Evidence of the Nehor Religion in Mesoamerica

Evidence of the Nehor Religion in Mesoamerica

The prophecies of Abinadi in the Book of Mormon, his sacrificial death, and the deaths of his murderers all correlate with Maya rituals and ceremonies. The later order of Nehor, having common elements with the king Noah syncretic religion, also correlates with known Mesoamerican religious practices, one correlation being the Principal Bird Deity and its manifestations. Two other religious traditions, the "Great Spirit" and Amalekites, are derivatives of the Nephite religion.

© Jerry D. Grover Jr., 2017. All rights reserved.

ISBN-10: 0-9863189-7-3

ISBN-13: 978-0-9863189-7-9

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The Book of Mormon has received tremendous scrutiny as a religious text. But the religions in the Book of Mormon have received little attention. In addition to the normative prophetic religion in the Book of Mormon, reflected by its authors, there are marginal and dissident sects. When these sects, their beliefs, and their practices are given a close reading, they reveal the complex religious interplay between Nephite culture and indigenous Mesoamerican religious cultures. And what the Book of Mormon tells us of dissident and marginal groups displays elements of indigenous Mesoamerican, and particularly Maya, religion.

This book will examine what the Book of Mormon reveals about the interaction of prophetic, Judaic religion and dissident, syncretic religion in the conflict between Abinadi and the priests of Noah, in the rise of the order of Nehor (including among the Amalekites), and in the survival of "Great Spirit" religion among Lamoni's people.

To compare religions in the Book of Mormon with Mesoamerican religions requires detailed knowledge of both. Many readers will bring a fair amount of background knowledge about the Book of Mormon's narrative and teachings. But as most will bring little knowledge of Maya myth and ritual, the latter will be described in some detail.

We will begin by looking at the setting of story of Abinadi and by examining the syncretic Mayan-Judaic religion of king Noah and his priests and the prophecies Abinadi made against Noah and his priests. We will then turn to a detailed examination of certain Maya rituals, such as the rituals surrounding the New Year and the deer-man sacrifice. This will then allow us to compare details from the Book of Mormon with Maya ritual, revealing how Abinadi's prophecies played on their ritual context, how Abinadi's preaching would have offended Mayan religious sensibilities, and how Abinadi's murder fit into the Maya culture of human sacrifice.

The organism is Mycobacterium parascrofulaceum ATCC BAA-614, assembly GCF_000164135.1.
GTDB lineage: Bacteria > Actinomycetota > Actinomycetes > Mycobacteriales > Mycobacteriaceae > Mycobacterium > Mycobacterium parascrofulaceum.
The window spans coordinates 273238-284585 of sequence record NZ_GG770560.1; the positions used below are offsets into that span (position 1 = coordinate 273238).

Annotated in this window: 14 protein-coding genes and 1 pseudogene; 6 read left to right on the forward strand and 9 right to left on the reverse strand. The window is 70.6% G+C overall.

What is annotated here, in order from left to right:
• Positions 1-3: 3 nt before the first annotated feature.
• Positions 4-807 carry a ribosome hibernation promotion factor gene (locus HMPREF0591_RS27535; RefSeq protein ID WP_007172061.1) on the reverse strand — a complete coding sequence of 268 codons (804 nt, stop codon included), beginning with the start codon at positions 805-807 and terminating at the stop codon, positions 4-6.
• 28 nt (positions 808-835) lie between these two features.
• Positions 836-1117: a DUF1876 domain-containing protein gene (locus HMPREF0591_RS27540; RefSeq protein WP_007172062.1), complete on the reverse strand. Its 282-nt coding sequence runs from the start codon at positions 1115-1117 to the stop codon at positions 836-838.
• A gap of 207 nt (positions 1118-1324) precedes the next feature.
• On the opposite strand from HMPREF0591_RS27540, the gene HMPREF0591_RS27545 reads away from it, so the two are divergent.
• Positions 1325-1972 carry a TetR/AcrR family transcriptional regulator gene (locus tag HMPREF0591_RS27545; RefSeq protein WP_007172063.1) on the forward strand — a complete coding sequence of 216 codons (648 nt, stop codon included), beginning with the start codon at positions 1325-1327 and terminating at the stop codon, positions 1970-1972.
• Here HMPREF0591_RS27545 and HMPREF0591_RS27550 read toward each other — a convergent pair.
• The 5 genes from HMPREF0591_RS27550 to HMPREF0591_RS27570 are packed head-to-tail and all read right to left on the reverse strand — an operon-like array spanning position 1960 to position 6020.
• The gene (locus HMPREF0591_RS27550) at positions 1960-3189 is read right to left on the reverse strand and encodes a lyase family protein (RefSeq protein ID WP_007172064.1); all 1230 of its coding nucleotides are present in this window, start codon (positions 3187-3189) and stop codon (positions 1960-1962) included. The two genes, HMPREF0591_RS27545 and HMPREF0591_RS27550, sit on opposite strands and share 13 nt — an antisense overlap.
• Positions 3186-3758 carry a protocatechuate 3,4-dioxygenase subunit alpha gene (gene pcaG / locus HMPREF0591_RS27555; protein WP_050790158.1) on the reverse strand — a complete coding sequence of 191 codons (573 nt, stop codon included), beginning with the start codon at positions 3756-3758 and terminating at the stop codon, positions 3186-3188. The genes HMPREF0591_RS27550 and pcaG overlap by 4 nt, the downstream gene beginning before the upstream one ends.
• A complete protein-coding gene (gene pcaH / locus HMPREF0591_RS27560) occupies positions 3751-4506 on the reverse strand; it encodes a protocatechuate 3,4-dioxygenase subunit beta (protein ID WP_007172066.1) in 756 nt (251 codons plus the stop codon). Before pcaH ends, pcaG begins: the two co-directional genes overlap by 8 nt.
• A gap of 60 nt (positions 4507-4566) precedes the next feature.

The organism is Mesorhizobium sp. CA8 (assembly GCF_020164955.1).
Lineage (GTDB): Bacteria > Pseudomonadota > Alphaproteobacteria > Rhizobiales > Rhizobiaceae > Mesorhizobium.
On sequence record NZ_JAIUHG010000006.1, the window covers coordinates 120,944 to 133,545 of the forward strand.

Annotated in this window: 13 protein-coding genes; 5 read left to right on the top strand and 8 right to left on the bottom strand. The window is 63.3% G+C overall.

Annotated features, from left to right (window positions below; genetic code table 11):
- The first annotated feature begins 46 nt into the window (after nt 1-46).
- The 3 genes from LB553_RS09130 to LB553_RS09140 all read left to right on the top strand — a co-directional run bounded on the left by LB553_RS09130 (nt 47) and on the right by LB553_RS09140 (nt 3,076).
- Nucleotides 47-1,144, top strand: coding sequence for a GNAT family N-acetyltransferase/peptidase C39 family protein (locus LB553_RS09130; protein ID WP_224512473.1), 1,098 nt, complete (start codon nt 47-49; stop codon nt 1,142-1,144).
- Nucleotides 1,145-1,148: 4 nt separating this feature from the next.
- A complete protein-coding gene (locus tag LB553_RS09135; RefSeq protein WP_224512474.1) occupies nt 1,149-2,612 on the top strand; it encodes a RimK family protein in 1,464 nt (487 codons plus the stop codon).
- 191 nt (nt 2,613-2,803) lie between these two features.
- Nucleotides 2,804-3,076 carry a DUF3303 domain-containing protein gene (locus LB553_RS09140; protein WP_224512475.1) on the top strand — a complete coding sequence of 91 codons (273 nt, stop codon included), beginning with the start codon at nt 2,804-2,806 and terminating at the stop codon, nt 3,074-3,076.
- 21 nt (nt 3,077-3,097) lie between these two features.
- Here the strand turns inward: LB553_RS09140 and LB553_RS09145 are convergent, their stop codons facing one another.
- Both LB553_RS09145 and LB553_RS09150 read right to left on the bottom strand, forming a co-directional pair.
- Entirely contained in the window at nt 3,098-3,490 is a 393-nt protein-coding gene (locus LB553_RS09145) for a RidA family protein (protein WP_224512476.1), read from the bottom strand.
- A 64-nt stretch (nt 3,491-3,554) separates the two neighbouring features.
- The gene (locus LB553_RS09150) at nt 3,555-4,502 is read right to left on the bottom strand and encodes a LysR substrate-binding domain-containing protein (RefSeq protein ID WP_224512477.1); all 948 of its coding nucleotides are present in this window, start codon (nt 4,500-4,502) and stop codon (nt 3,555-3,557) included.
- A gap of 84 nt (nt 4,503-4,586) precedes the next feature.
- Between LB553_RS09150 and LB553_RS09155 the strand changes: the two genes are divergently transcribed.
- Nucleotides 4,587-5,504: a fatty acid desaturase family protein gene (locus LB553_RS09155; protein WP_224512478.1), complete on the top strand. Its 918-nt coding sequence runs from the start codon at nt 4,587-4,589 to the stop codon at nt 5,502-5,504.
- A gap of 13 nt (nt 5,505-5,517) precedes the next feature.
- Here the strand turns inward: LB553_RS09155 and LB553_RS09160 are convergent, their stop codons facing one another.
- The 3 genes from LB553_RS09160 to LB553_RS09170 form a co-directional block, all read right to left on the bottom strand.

Among the insights these comparisons will reveal are the Maya calendar in use during Abinadi's life, the Maya year in which Abinadi was killed, the specific sacrificial practices to which Abinadi was subjected, and how the Maya- Judaic syncretic religion of the priests of Noah was eventually abandoned for full-blown Maya religion.

We will next examine what the Book of Mormon discloses about another dissident religion, the order of Nehor, demonstrating how the order of Nehor has essentially nothing in common with the normative Judaic religion of the Nephite prophets and is, in fact, an indigenous religion secondarily adopted by Nephites. Comparing the Book of Mormon's descriptions of the order of Nehor with Maya religion of the time and place will enable us to identify it with a specific Maya worship system. In conjunction with this discussion we will also explore the mysterious origin of the Amalekites, a group that partially practiced the Nehor religion.

Lastly, we will also examine the "Great Spirit" religion among Lamoni's people, offering evidence from the text that this was a survival of Nephite religion among Lamanites with a measure of Nephite ancestry.